Savvy jobseekers recognize that every employer is looking for the same thing: a problem solver who will successfully deal with the issues and challenges they face. The interview is your all-important opportunity to show the hiring manager that you are the #1 candidate for the job. You will need to demonstrate that you have the requisite skills and experience to solve their problems and how you will outperform the competition.
You know to prepare by thoroughly familiarizing yourself with the position description. Yet job postings are often written by Human Resources and are likely to be somewhat vague. Many of the hiring manager’s true needs will not be listed. Consequently, it is awfully difficult to portray yourself as the ideal employee without first finding out more information.
To present yourself successfully, you will want to take a conversational approach during the interview. Assume the role of a consultant (not simply a job-seeker), get to know the interviewer and ascertain his or her needs. It is only after you have a thorough understanding of the specifics of their problems that you should begin selling yourself to the position.
You can do this by taking the initiative with a question-answer-question approach. Answer the question that was asked and then follow up with related question of your own. For example:
- Interviewer: “Tell me about yourself.”
- You: Present your branding statement followed by, “Now that I’ve told you a little about my background, can you tell me what you see to be the most pressing components of the position?”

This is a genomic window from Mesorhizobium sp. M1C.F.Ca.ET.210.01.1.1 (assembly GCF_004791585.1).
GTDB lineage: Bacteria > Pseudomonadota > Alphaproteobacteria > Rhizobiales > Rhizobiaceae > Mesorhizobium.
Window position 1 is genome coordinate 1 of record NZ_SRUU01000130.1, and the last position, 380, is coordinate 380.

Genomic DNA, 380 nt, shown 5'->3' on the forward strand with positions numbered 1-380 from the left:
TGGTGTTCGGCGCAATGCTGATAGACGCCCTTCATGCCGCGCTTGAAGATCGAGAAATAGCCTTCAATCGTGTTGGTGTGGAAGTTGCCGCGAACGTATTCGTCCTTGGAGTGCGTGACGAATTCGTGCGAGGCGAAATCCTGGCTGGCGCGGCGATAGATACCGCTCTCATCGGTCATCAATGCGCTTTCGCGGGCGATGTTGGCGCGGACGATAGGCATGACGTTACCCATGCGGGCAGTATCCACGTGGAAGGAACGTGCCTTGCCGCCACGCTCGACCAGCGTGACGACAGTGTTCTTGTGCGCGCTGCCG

- Interviewer: “This job demands a certain amount of oversight. How do you handle authority?”
- You: “I handle authority just fine but, since you brought it up, can you tell me a little about your management style and your expectations for the position?”
Using the question-answer-question format, the interview becomes a conversation between equals and, many times, you will even help the hiring manager clarify and verbalize his/her true requirements.
- You: “If I’m understanding you correctly, you are looking for someone who can oversee and schedule existing volunteers, but you’re really most interested in someone who’s effective at recruiting new people into the organization.”
- Interviewer: “Yes, I guess that’s right.”
- You: “When I was the volunteer coordinator, I was responsible for managing all aspects of the volunteers’ work with our recipients. But I was most known for my ability to perform community outreach. I was a regular speaker at community organizations, Rotary Clubs, church groups, and the like, and I designed and produced a variety of brochures and leaflets explaining our work. As a result, I was able to double our volunteer staff within the first year I held the position.”
Here are some additional open-ended questions that will get the interviewer talking about what is truly important for the job:
- In your estimation, what are the most vital aspects of the job?
- What needs to get done in the first three months?
- What do you view to be the longer-range goals for the position?
- How can the new person make your life easier?
- How would you like someone in this position to handle situation X?
- As the manager, which characteristics are most important to you for an employee to be successful?
Because people hire to fulfill their own needs, you won’t “talk” them into hiring you, you will “listen” them into hiring you. Ask the right questions, find out their problems and present yourself as the problem solver they’ve been looking to find!